Just because you love to shop until you drop doesn’t mean you can’t stop spending well over your clothing allowance or can’t just modify how you’re going about the art of buying. If nothing else, you can at least limit the damage by buying in the off seasons (i.e. stock up for summer just before winter), and simply resign yourself to wearing last year’s model so to speak. You may warm up to the idea more so when you realize you’ll save between 50-70% off the total bill.
If you’re more interested in saving money by completely curbing your shopping list completely and living happily with what you already have, you can employ any number of tricks. You might want to hit the malls without your credit card, and be less apt to spend frivolously with your debit card, since it links to your checking and there’s only so much of your money to go around.

And speaking of your credit cards, you’ve heard the old wives tale about freezing your credit cards in blocks of ice to refrain from using them. While that may seem a bit primitive and archaic, the premise still resonates. Shopping online has created both convenience and a glaring downside when it comes to your debt and how it relates to buying clothes. It’s so easy to punch in those 16 digits on the front of that card and simply forget exactly how much you’re spending or that your card never needs swiped and subsequently viewed.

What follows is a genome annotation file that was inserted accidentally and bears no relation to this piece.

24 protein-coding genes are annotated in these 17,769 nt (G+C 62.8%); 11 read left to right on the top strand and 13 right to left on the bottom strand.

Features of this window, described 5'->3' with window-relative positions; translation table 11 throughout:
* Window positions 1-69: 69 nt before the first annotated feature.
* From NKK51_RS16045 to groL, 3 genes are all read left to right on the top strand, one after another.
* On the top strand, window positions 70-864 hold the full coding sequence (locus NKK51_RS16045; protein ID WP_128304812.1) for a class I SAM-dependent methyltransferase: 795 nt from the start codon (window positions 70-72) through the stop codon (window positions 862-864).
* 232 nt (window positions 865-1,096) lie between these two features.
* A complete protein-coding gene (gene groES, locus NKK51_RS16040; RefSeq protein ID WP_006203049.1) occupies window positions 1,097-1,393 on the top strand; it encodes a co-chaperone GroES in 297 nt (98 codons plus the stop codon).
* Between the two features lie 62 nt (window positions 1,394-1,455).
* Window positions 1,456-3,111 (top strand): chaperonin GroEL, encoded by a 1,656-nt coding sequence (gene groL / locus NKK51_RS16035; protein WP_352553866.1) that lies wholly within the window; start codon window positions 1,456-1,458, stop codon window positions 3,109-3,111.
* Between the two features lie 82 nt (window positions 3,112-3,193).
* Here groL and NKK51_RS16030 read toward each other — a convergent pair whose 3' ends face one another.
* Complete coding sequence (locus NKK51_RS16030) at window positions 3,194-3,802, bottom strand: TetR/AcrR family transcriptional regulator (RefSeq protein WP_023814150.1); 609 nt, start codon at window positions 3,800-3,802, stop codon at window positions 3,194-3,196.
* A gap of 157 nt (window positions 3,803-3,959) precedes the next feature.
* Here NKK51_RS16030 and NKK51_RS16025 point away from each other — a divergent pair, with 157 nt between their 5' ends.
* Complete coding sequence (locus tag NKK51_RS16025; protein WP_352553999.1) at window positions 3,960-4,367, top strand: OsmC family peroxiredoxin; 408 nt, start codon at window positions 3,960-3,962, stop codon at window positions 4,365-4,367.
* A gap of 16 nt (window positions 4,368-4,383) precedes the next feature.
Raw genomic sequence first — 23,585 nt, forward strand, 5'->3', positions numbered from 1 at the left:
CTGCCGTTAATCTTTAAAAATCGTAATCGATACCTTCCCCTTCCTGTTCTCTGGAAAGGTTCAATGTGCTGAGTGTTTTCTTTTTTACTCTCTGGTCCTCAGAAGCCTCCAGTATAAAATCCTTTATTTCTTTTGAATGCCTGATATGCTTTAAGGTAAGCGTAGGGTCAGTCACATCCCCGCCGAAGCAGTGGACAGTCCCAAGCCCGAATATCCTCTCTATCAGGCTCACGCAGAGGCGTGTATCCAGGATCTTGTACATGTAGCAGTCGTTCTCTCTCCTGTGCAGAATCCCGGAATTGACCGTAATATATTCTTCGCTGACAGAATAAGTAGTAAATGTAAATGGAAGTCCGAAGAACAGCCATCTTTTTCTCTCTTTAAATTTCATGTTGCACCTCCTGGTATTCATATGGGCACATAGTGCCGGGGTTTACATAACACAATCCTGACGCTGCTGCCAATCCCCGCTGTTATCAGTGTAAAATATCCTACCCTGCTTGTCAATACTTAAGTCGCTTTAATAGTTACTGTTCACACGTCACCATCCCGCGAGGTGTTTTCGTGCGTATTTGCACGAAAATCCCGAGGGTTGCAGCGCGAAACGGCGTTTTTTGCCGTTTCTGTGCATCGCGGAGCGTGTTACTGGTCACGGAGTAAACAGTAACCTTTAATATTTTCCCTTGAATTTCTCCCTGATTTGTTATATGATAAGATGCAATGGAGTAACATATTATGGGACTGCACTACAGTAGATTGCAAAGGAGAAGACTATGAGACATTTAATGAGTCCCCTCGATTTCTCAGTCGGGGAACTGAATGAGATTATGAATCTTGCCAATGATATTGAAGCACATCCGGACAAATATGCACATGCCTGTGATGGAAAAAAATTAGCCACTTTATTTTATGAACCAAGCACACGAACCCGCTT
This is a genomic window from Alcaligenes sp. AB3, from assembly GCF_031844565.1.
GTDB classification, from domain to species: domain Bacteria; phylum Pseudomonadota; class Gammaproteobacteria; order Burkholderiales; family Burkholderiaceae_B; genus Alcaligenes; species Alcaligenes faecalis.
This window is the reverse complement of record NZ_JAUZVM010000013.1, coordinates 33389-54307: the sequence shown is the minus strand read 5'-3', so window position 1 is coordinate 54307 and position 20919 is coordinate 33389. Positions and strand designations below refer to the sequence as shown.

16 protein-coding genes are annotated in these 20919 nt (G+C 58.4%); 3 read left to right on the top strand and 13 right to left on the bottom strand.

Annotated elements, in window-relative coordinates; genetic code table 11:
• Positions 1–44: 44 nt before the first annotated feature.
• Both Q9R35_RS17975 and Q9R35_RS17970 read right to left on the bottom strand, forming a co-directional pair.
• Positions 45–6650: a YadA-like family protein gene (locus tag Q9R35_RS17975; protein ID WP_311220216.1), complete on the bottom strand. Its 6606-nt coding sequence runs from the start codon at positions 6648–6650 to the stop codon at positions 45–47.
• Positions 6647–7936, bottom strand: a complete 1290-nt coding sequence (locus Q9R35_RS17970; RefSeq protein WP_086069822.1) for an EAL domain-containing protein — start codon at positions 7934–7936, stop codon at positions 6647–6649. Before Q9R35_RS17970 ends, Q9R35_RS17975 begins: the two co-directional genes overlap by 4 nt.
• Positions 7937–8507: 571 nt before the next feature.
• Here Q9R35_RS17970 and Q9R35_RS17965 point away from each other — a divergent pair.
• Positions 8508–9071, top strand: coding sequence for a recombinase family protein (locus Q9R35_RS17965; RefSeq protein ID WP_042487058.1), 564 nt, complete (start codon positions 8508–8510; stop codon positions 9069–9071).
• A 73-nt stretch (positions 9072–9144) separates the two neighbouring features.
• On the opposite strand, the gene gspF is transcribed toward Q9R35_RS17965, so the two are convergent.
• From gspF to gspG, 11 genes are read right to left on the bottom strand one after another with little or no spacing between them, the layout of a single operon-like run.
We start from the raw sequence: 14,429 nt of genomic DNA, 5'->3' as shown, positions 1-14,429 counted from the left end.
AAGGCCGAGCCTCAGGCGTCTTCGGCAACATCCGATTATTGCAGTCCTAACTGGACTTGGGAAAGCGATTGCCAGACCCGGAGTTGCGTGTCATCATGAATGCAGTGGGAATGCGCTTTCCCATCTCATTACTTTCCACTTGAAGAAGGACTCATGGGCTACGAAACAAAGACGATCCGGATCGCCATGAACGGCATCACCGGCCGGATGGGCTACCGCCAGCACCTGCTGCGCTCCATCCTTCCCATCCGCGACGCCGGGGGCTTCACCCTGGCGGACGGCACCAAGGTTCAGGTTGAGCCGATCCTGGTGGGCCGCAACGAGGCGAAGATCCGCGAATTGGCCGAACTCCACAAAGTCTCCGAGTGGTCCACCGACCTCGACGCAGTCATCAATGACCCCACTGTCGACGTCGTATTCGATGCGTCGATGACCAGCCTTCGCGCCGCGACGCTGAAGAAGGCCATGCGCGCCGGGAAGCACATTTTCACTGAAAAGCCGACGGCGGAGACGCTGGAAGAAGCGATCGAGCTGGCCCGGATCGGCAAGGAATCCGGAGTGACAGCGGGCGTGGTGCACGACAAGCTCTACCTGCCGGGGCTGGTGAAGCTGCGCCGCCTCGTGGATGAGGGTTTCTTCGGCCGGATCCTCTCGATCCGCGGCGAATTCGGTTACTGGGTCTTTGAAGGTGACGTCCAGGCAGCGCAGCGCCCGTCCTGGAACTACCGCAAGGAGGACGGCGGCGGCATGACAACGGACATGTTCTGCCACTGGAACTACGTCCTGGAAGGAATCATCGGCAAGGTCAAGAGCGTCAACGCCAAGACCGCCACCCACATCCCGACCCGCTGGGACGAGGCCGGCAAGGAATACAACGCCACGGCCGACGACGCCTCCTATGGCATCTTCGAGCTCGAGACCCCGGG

Out of sight, out of mind, right?

That sentiment might sound superb at the time, until you feast your eyes on that credit card bill. The smile you once wore on your face when you were buying those new clothes will disappear in an instant.

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COLLEGE FOUND: From classroom to credit debt, how did it happen?

You just finished spending a remarkable sum of money to ensure your education is solidified. The next steps: finding a job, a place to live and starting your adult life with a clean slate.

Part of that starting from scratch mentality should include stepping cautiously when it also comes to your financial future, how you spend those first few hard earned paychecks and whether you opt to start opening lines of credit before you’ve even taken off your graduation gown.